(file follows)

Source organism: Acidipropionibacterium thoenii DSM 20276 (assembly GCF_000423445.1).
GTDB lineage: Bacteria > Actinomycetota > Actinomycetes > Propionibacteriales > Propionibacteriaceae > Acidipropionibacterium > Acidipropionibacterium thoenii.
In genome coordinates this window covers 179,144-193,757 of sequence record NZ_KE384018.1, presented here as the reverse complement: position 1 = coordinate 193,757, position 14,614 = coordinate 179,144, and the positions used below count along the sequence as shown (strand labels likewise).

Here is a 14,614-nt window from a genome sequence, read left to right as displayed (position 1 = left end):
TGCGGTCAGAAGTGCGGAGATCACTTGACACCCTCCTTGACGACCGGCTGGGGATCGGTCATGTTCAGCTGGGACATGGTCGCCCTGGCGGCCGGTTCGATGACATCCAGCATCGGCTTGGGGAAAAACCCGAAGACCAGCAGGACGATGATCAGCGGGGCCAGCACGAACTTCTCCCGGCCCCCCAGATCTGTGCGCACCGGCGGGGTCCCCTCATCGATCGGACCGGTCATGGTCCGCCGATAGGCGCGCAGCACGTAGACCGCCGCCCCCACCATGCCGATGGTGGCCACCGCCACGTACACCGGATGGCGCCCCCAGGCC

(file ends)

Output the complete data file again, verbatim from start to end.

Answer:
Source organism: Acidipropionibacterium thoenii DSM 20276 (assembly GCF_000423445.1).
GTDB lineage: Bacteria > Actinomycetota > Actinomycetes > Propionibacteriales > Propionibacteriaceae > Acidipropionibacterium > Acidipropionibacterium thoenii.
In genome coordinates this window covers 179,144-193,757 of sequence record NZ_KE384018.1, presented here as the reverse complement: position 1 = coordinate 193,757, position 14,614 = coordinate 179,144, and the positions used below count along the sequence as shown (strand labels likewise).

Here is a 14,614-nt window from a genome sequence, read left to right as displayed (position 1 = left end):
TGCGGTCAGAAGTGCGGAGATCACTTGACACCCTCCTTGACGACCGGCTGGGGATCGGTCATGTTCAGCTGGGACATGGTCGCCCTGGCGGCCGGTTCGATGACATCCAGCATCGGCTTGGGGAAAAACCCGAAGACCAGCAGGACGATGATCAGCGGGGCCAGCACGAACTTCTCCCGGCCCCCCAGATCTGTGCGCACCGGCGGGGTCCCCTCATCGATCGGACCGGTCATGGTCCGCCGATAGGCGCGCAGCACGTAGACCGCCGCCCCCACCATGCCGATGGTGGCCACCGCCACGTACACCGGATGGCGCCCCCAGGCC